New here- what happens after treatment?

My brother is being treated for stage 4 tonsil cancer with mets to 3 lymph nodes. He's had chemo- citsplatin (sp?) once weekly for 6 weeks and rads 5 days weekly for 6 weeks. With the holidays he will need to do 8 more rads and the last chemo on Monday.

He's done really well. Lost some weight but not too alarming compared to what we expected. He's doing his best to eat whatever he can. Alot of the shakes hurt his throat.

He gets crabby with the nurses who want him on a peg tube, says no, not unless he has to.

What I'm wondering is what to expect after he's done with these? We've been close and my sister and I take him for treatments regularly. Will he still be in pain? Will his throat start to feel better? I want to give him hope.

Anything will be helpful. Also...what is NED stand for? :)

Thanks much! Nicci

 

Comments

  • CivilMatt
    CivilMatt Member Posts: 4,722 Member
    whew

    Nicci,

    Welcome to the H&N forum, I am glad your brother is close to the finish line.

    For many, the peak of the side effects happens at around 2 weeks after treatment ends.  From there it slowly gets better.  Now what gets better first (pain, swallowing, saliva, taste, etc.) is debatable, but it does happen.

    Set your healing clock to  slow and tell him to enjoy his “new normal”.

    Best,

    Matt

  • phrannie51
    phrannie51 Member Posts: 4,716
    Welcome Nicci....

    to this little home away from home.  As Matt said.....things don't start getting better until about 2 weeks after treatment has ended....and then it is a slow climb back to a new normal.  The new normal usually is lack of saliva and taste....tho that slowly comes back, too.  He's almost completed his treatments, but that still doesn't mean he won't end up needing a tube.....tho at this juncture I can see why he's resisting it.  He's not lost much weight, and he's still managing to get his shakes down.....albet with some pain...but getting them down none the less.   The simple fact is....the more food/shakes and the more water he gets down the better he'll feel and the faster he will heal.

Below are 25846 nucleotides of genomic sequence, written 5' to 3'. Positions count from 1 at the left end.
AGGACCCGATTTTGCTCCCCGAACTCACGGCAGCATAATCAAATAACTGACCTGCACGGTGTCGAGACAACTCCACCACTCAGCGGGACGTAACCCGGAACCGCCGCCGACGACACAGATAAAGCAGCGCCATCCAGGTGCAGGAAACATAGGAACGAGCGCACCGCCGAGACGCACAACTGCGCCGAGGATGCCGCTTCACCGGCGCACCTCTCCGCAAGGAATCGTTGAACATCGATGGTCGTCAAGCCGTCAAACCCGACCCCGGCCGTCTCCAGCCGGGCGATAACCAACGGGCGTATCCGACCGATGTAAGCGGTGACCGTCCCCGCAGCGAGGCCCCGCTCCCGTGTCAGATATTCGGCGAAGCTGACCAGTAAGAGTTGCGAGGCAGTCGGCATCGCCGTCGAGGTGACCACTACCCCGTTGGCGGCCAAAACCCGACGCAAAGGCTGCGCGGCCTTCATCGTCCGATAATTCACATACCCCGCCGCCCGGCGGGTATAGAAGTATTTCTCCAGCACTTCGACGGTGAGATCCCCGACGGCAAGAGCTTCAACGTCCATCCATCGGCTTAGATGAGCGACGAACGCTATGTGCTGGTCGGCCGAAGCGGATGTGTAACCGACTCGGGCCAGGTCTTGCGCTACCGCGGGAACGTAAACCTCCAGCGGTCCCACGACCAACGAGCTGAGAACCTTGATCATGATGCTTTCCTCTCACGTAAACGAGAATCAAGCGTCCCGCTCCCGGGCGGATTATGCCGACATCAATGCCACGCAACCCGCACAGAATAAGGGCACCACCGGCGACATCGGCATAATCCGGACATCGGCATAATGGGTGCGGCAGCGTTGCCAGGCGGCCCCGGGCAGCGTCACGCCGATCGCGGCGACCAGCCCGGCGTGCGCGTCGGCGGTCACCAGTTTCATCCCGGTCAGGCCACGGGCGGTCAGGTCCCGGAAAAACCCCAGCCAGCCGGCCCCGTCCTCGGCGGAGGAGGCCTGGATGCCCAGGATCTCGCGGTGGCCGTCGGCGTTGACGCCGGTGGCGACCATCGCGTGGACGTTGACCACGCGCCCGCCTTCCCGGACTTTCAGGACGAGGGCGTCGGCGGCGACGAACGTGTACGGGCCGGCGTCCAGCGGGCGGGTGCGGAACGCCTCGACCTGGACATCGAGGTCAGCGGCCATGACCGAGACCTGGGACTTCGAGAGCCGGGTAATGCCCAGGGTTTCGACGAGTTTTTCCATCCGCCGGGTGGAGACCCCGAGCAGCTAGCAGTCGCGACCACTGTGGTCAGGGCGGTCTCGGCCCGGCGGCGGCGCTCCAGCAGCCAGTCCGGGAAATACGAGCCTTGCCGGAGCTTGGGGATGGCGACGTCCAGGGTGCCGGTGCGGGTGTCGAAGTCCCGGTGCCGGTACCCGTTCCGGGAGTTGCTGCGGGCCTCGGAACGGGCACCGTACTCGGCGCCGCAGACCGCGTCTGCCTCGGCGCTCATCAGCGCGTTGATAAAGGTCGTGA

By the time summer comes, he'll be feeling waaaaay better.....just tell him it's a matter of patience.  Getting over this treatment isn't like getting over the flu.....it takes a lot longer.

    p

  • scarytimes
    scarytimes Member Posts: 16
    CivilMatt said:

    whew

    Nicci,

    Welcome to the H&N forum, I am glad your brother is close to the finish line.

    For many, the peak of the side effects happens at around 2 weeks after treatment ends.  From there it slowly gets better.  Now what gets better first (pain, swallowing, saliva, taste, etc.) is debatable, but it does happen.

    Set your healing clock to  slow and tell him to enjoy his “new normal”.

    Best,

    Matt

    Thank you so much for your

    Thank you so much for your response!

  • scarytimes
    scarytimes Member Posts: 16

    Welcome Nicci....

    to this little home away from home.  As Matt said.....things don't start getting better until about 2 weeks after treatment has ended....and then it is a slow climb back to a new normal.  The new normal usually is lack of saliva and taste....tho that slowly comes back, too.  He's almost completed his treatments, but that still doesn't mean he won't end up needing a tube.....tho at this juncture I can see why he's resisting it.  He's not lost much weight, and he's still managing to get his shakes down.....albet with some pain...but getting them down none the less.   The simple fact is....the more food/shakes and the more water he gets down the better he'll feel and the faster he will heal.

    By the time summer comes, he'll be feeling waaaaay better.....just tell him it's a matter of patience.  Getting over this treatment isn't like getting over the flu.....it takes a lot longer.

    p

    Thank you so much. I've seen

    Thank you so much. I've seen many of your posts and know you- and everyone else has been through so much. Thank you again!!!

  • denistd
    denistd Member Posts: 597

    Thank you so much. I've seen

    Thank you so much. I've seen many of your posts and know you- and everyone else has been through so much. Thank you again!!!

    NED

    No Evidence of Disease

  • debbiejeanne
    debbiejeanne Member Posts: 3,102 Member
    Nicci, unfortunately it will

    Nicci, unfortunately it will take a little more time after he finishes tx.  it is a slow process and he must be patient.  I'd say he should really feel better in a month after finishing.  NED stands for No Evidence of Disease.  that is what we live to hear on our check up scans.  we will celebrate with you when your brother gets his NED!

    God bless you,

    dj

  • MrsBD
    MrsBD Member Posts: 615 Member